How People View Facebook After the Cambridge Analytica Data Breach
How People View Facebook After the Cambridge Analytica Data Breach
Two-thirds of social media users are aware of Cambridge Analytica’s privacy breach that made news headlines one year ago in March 2018, but just under half view Facebook negatively as a result.
In March 2018, The New York Times broke the story that political consulting firm Cambridge Analytica acquired the personal data of more than 50 million Facebook users without their permission.
What followed the news revelation was a drastic decrease in Facebook’s trustworthiness – just 27% of people trusted Facebook immediately following the Cambridge Analytica scandal, down from 79% the previous year.
But does the privacy breach still affect how people use and view Facebook?
The Manifest surveyed 521 social media users to learn if the Cambridge Analytica data breach still influences their Facebook usage.
Businesses can use this report to help create a transparent Facebook strategy that eases consumer privacy concerns.
- Nearly two-thirds of social media users (65%) are familiar with Cambridge Analytica’s Facebook data breach that made headlines in March 2018.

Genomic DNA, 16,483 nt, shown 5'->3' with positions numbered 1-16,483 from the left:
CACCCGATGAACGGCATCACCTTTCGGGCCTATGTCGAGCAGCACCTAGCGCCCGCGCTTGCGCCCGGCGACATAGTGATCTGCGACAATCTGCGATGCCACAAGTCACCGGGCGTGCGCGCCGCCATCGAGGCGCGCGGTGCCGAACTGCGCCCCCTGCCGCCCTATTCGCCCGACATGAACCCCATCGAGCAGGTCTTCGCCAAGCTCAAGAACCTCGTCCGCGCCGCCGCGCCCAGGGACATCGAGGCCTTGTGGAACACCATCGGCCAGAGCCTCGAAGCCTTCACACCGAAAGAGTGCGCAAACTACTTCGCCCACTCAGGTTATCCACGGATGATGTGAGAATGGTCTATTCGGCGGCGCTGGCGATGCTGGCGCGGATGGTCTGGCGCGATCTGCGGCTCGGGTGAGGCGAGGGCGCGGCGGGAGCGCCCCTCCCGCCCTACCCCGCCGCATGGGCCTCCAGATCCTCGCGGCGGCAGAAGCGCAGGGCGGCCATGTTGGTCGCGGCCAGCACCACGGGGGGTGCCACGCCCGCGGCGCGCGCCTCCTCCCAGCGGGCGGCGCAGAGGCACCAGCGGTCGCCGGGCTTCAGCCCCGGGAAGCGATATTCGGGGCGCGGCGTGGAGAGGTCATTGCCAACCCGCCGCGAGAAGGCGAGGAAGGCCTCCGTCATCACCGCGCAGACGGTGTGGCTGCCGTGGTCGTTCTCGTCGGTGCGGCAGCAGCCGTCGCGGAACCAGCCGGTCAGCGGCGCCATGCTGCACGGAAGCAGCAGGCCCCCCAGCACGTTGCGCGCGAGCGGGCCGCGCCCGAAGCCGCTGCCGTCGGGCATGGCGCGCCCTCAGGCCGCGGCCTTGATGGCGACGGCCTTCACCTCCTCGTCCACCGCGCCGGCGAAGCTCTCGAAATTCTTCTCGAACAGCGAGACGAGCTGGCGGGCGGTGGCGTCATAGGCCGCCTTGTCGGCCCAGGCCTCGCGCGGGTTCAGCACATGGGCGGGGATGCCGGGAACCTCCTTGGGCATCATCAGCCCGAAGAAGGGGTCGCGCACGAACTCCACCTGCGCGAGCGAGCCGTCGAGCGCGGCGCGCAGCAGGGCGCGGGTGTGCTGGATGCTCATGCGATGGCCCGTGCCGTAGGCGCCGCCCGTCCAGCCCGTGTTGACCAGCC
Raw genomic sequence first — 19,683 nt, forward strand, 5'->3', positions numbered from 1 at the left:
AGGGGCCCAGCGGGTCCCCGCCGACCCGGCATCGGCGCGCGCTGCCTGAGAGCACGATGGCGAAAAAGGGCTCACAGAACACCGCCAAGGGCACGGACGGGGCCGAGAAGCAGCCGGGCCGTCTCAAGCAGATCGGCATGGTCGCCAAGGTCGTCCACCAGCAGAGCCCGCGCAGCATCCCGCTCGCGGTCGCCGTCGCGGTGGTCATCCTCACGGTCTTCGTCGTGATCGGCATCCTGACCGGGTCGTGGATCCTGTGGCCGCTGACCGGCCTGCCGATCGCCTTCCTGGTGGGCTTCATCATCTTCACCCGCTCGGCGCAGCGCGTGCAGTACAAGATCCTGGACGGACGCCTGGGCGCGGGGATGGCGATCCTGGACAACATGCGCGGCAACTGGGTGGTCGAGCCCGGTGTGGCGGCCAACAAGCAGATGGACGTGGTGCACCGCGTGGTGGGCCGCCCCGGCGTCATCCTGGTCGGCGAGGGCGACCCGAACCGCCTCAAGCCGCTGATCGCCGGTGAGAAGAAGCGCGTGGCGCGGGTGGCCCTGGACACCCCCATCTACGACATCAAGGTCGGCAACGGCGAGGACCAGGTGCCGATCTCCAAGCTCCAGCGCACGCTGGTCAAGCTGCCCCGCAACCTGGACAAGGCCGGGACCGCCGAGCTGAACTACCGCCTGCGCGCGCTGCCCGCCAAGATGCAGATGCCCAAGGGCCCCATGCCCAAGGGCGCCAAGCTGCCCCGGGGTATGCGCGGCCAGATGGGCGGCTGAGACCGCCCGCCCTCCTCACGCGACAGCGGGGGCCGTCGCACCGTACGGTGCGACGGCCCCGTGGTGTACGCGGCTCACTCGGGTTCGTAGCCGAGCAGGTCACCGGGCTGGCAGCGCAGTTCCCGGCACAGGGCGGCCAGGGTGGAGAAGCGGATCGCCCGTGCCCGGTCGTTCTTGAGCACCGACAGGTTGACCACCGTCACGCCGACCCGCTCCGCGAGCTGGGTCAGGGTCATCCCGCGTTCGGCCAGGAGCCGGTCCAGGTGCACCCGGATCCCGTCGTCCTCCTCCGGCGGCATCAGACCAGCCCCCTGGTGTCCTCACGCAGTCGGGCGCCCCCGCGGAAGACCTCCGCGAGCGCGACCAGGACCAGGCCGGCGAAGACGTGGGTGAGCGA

- The Cambridge Analytica scandal continues to impact how people view Facebook – nearly half of social media users (44%) view Facebook more negatively, including 15% who view it much more negatively.
- More than one-third of people (37%) use Facebook less as a result of the Cambridge Analytica scandal, which shows that people still use Facebook even if they have a negative opinion of it.
- The scandal impacted millennials most, with 41% of the generation using Facebook less since the data breach, compared to 37% of Generation Xers and 24% of baby boomers.
Most People Are Familiar With Cambridge Analytica’s Data Breach on Facebook
Social media users are still aware of the Cambridge Analytica scandal – 65% are familiar with the data breach.
Experts say the Cambridge Analytica data breach made a big impact on Facebook users solely because it garnered so much news coverage.
“To me, it’s amazing that more than half of U.S. social media users are aware of one single company and its actions,” said Josh Krakauer, founder and CEO of Sculpt, a social media marketing agency in Iowa. “That’s a pretty big deal.”
Although Cambridge Analytica is a single company, its data breach remains memorable to social media users.
Nearly Half of Social Media Users View Facebook More Negatively After the Cambridge Analytica Data Breach
The Cambridge Analytica news left a lasting impression on many social media users.
Forty-four percent (44%) view Facebook more negatively since news of the data breach broke.
The Cambridge Analytica scandal ruined many consumers’ trust in Facebook.
“Facebook really tried to give an image that this type of thing wasn’t happening, that their data was safe,” said Steve Pearson, CEO of Friendemic, an online reputation company in Salt Lake City. “To see something like this come out, it was a blow to many consumers who were otherwise trusting.”
It was a blow to many consumers who were otherwise trusting.